A computer sciences student at the University of Kent has just scooped Intern of the Year award and perhaps more valuable, a head start in securing a job on graduation.
David Couch who spent a year with chip manufacturer Intel expected internship to be worthy but not too exciting.
"I thought I was going to be spending every day in the office, but as part of my internship I travelled extensively and ended up running projects for Intel, which was fantastic."
Couch reckons internship was the highlight of his computer science degree course, where everything learnt could be put into practice in a real life situation. "I had very little idea what I wanted to do with my degree in computer science when I graduated, but doing this internship has shown me the career possibilities that are out there. And I feel much more confident about my employment prospects when I finish my degree."
Real way to gain skills
His enthusiasm is backed up by hard facts and employer feedback, confirms Bob Clift, head of the ITMB programme at e-skills, the Government agency for the ICT sector. "More employers are looking for more than just academic achievement in graduates. They want candidates who are motivated, mature and have experience of the workplace. A placement is the ideal way to gain that experience and acquire some of the business and interpersonal skills that employers so value when recruiting."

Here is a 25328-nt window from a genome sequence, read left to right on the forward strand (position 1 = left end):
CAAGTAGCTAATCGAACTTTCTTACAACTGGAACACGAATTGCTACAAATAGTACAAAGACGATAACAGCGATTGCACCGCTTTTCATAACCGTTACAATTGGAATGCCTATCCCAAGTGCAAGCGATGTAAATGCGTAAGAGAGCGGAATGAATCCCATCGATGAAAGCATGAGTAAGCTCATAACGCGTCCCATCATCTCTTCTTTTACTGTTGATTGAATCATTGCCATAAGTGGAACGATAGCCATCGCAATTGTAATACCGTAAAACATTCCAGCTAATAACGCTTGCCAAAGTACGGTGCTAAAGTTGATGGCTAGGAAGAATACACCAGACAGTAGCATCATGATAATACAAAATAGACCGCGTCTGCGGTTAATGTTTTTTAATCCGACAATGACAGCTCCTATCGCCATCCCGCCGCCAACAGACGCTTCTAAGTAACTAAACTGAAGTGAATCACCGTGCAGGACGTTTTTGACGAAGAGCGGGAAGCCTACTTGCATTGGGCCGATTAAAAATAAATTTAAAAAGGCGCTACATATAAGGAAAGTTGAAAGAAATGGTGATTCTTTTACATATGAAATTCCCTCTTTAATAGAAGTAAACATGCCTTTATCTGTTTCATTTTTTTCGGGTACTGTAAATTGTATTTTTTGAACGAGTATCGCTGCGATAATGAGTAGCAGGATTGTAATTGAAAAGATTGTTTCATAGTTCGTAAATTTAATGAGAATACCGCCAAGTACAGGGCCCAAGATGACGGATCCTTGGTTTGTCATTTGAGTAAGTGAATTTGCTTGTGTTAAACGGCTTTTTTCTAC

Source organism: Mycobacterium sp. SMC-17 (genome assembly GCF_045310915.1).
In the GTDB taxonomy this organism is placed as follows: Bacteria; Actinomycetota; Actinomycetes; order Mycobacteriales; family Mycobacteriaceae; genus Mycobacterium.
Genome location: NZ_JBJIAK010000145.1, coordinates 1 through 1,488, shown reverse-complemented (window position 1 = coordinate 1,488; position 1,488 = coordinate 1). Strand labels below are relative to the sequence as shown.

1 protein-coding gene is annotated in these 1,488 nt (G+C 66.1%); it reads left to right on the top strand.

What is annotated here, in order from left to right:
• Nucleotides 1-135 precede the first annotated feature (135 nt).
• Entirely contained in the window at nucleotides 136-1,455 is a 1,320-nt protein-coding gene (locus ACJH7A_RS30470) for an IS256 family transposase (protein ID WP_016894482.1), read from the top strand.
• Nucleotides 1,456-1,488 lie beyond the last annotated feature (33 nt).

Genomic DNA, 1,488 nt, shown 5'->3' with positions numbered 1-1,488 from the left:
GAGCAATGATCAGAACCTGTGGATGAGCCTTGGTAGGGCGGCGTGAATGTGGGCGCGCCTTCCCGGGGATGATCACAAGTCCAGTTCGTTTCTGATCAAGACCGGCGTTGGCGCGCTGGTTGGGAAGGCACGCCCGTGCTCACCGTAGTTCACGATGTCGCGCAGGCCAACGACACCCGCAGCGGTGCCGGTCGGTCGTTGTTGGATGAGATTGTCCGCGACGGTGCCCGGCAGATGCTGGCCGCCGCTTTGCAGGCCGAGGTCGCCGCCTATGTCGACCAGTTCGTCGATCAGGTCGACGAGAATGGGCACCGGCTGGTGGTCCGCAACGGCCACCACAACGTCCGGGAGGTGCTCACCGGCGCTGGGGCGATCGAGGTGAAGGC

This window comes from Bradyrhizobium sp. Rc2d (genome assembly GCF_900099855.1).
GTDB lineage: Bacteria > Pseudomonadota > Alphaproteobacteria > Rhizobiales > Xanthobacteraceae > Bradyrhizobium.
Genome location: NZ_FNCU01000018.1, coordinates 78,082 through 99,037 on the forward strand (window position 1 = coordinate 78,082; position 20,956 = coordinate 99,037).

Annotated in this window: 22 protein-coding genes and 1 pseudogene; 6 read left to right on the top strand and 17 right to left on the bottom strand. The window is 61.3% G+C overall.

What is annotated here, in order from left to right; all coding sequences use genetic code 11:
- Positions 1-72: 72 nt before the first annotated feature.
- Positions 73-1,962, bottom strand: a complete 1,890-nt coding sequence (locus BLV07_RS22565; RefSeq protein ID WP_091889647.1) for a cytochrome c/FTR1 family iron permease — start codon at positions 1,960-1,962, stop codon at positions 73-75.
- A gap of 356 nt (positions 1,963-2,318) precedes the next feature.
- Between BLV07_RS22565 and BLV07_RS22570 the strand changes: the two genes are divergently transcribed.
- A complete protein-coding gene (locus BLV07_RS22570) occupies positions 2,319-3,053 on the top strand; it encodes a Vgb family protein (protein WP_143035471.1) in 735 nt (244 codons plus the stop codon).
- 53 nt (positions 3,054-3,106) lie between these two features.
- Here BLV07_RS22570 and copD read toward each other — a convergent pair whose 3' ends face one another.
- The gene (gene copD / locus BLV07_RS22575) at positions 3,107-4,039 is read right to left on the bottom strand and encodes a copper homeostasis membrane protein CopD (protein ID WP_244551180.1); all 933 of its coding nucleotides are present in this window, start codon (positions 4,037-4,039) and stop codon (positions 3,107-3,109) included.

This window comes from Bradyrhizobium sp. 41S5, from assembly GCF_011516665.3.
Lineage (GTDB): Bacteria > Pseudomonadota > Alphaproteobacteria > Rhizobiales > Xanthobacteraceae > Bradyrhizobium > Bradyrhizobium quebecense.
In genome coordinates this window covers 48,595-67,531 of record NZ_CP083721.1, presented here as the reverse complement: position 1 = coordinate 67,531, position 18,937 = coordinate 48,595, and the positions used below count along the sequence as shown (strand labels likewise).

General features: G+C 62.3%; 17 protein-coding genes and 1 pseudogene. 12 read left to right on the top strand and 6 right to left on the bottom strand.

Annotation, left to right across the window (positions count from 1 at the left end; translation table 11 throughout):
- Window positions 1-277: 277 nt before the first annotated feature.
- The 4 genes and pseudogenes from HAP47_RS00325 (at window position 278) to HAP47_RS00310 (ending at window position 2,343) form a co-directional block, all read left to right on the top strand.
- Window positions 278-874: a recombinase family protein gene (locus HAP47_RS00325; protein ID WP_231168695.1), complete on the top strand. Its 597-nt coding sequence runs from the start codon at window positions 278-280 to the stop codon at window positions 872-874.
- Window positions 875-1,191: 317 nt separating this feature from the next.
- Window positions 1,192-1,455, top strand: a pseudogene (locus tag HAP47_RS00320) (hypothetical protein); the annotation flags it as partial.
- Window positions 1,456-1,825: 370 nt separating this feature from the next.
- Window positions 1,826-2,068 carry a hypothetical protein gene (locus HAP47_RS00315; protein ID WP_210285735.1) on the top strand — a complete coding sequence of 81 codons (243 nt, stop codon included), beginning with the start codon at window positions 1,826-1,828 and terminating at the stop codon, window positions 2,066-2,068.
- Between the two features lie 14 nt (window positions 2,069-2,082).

Employers have reported that the confidence gained by IT students on placements makes a huge difference to their performance in the recruitment process. Also invaluable is the practical application of skills and techniques that are difficult to teach outside the workplace. Not only this, but there is also evidence to suggest that doing a placement can boost a student’s final result by as much as a grade, reports Clift.
More internships available
It’s not too late for ICT graduates in the 2010 cohort, who did not experience internship as part of their degree, to become interns after graduation in order to boost their job prospects. Happily, there are many unfilled opportunities for work experience: despite the availability of placements, a dwindling number of students have been taking up these opportunities. In 1998, 30 per cent of IT graduates took a placement compared to just 20% five years ago.
The Government is working to reverse this trend and aims to lift the participation rate to 50 per cent of students in the UK within five years. Its strategy is to encourage ICT employers of all shapes and sizes to offer work experience placements to graduates while e-skills has developed its own internship in conjunction with universities and employers. On completion of an e-skills internship, students receive a certificate, which is nationally recognised by employers.